The First World War impacted Canada and the world in a significant and lasting way. Veterans’ stories have been passed down from grandparents to grandchildren, from friend to friend. Here, the narrative continues with a collection of reader-submitted stories about how the war touched the lives of people they knew and loved.
My great uncle James David Moses was a member of the Delaware band of the Six Nations of the Grand River Territory near Brantford, ON. Joining as an officer and subsequently serving with Canada's two largely Indigenous formations of the Great War (the 114th Battalion, CEF, "Brock's Rangers"; and the 107th "Timber Wolf" Battalion, CEF)he transferred for duty as air gunner and artillery observer in September 1917. He was reported Missing on 1 April 1918, while serving with 57 Squadron RFC, on the day on which the RFC and the RNAS amalgamated to form the Royal Air Force proper. Thus one of the first battle casualties of the famed RAF was an Indigenous Canadian from the Six Nations Confederacy. The downing of his aircraft was attributed by the Germans to a member of von Richtoffen's Flying Circus.
My grandfather, Carl Falkenberg, joined up with the 8th Royal Rifles in June 1915, but after being wounded transferred to the Royal Flying Corps in June 1917. He went on to have 17 victories against the enemy, won the Distinguished Flying Cross and bar, and witnessed Manfred von Richthofen's body being pulled from the wreckage of his plane.
After the war he served as assistant to Lord Tweedsmuir, the Governor General of Canada.
I still have a memory of a photo of my Grandpa Allen Sceli in his WWI uniform. He grew up on a farm north of London, Ontario. That is about it.
My father Sholto Douglas Morrison was a pilot with the Royal Flying Corps. He had many postings in England and France.
Aircraft flown by Lieut Morrison included the Maurice Farman (S.H.), A,W,, B.E. 2C, B.E. 2E and the R.E. 8 (Armstrong Whitworths). He survived three crashes. As a member of XV (15) Squadron, R.F.C.,his duties were largely reconnaissance. This squadron had its own photographic section. Flying was carried out at low level and, therefore, at great risk. My father has left us many photos and maps of the Great War.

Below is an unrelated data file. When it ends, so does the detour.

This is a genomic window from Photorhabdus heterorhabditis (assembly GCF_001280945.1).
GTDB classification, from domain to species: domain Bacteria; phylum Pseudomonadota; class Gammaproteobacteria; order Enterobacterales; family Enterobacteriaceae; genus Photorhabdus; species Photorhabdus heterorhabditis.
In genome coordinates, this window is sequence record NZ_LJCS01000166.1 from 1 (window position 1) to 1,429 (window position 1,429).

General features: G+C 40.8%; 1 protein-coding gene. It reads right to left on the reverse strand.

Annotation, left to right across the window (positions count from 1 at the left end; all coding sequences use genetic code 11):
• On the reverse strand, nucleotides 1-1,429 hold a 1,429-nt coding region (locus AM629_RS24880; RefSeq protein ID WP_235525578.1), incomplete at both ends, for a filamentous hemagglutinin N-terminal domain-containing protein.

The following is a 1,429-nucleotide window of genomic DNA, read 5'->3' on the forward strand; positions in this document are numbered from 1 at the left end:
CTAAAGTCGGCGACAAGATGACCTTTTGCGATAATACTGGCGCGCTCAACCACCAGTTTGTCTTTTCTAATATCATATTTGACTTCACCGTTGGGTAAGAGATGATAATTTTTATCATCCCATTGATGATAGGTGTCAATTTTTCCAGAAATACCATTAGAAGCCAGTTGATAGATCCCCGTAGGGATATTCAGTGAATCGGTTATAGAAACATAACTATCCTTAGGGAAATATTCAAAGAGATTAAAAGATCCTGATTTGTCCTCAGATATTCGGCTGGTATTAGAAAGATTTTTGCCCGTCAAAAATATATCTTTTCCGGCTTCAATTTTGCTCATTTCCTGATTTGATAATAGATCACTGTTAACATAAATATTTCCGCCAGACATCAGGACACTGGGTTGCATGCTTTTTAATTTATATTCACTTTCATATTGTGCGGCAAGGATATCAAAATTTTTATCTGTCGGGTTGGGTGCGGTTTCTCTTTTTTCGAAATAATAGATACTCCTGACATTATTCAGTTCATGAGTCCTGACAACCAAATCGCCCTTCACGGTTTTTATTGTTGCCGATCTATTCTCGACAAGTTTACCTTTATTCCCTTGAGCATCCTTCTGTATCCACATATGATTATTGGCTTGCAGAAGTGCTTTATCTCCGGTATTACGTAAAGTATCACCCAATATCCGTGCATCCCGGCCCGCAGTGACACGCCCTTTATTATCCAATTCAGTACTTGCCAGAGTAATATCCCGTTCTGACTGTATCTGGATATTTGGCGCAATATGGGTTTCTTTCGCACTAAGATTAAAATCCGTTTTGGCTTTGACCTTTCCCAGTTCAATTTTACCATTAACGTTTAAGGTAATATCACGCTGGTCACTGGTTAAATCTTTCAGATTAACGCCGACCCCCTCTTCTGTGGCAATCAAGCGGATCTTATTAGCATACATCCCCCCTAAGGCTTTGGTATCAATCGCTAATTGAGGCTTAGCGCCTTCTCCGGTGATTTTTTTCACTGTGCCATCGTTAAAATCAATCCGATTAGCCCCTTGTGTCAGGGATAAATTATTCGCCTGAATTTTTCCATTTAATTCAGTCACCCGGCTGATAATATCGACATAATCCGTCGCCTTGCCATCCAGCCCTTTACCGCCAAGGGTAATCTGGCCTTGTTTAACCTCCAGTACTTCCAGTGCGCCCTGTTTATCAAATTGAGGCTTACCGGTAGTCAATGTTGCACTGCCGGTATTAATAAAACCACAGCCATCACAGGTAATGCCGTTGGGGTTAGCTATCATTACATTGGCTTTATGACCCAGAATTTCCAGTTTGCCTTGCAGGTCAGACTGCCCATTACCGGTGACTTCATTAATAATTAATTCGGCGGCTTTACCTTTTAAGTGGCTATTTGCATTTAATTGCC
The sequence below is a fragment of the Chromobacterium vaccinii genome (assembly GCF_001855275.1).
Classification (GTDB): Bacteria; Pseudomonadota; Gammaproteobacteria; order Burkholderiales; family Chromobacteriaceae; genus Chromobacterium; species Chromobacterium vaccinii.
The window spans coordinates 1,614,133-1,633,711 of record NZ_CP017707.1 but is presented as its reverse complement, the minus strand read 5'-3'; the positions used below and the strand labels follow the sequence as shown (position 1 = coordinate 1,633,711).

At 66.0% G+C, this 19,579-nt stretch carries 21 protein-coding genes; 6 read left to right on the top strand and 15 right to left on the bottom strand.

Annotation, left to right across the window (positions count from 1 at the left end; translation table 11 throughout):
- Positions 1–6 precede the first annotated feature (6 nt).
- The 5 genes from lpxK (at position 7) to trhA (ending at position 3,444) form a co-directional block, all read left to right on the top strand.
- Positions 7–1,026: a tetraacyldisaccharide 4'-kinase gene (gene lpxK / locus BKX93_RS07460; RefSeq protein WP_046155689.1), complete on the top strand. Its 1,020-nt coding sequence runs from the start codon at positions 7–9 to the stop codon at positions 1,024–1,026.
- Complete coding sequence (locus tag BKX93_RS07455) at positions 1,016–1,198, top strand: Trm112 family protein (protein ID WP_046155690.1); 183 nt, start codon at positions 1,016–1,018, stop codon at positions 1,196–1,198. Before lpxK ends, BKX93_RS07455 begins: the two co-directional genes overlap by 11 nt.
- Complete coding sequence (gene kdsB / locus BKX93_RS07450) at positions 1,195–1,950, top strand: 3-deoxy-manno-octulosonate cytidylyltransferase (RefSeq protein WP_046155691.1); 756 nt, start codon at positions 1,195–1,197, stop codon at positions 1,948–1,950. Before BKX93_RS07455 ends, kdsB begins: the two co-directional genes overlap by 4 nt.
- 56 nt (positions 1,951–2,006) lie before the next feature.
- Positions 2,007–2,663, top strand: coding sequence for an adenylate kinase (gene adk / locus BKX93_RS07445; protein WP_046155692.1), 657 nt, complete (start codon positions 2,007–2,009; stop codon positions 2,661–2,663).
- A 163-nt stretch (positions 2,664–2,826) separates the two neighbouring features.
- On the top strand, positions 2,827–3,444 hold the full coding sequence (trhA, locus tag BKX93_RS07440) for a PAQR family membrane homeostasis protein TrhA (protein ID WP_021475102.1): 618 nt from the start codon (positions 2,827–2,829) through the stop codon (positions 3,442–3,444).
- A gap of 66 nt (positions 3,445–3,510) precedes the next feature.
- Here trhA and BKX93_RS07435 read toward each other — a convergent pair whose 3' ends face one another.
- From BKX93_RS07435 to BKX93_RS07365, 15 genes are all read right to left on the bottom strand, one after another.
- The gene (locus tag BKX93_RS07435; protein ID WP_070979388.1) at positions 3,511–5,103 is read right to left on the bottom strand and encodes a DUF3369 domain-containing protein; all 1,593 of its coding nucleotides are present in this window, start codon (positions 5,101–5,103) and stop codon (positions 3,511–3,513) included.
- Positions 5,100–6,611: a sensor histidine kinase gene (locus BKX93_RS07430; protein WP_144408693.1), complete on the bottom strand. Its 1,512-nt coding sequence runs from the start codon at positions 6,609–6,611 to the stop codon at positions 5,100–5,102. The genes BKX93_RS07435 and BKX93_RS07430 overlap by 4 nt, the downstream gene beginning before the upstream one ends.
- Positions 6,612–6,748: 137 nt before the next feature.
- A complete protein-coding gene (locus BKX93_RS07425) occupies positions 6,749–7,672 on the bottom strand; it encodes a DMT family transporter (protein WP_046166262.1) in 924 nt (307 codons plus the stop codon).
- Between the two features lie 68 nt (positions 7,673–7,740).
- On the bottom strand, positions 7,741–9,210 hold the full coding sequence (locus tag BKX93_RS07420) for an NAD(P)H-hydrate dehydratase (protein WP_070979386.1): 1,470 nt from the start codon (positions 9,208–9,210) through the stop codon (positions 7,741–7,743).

I come from the town of Listowel ON and lived not too far from the birthplace of Andrew Edward McKeever. As a young teenager growing up I read of his exploits and this inspired me to join Air Cadets and eventually getting my pilot's licence. I have made a career of flying and am still passing on the enthusiasm to the next future generation of Canadian pilots. Flying has given me the opportunity to travel to wonderful Canadian destinations including Iqualuit, medevac pilot to the south shore of Hudson Bay, Forest fire spotting in the Timmins Chapleau district, Bud Worm spray pilot in the Nipigon area, instructing at both Sault college and Seneca College as well as private charters to Sept Iles, Montreal, St John's Newfoundland, mine sites in Northern Ontario and Quebec, Vancouver, flights over the Rockies in a small plane and flying into farm strips all over Ontario for the Pork Producers marketing board. From small plane trips to jet charters, I have amassed over 20,000 hours and loved every flight seeing Canada from the perspective of the air has instilled a sense of awe and love for this amazingly diverse country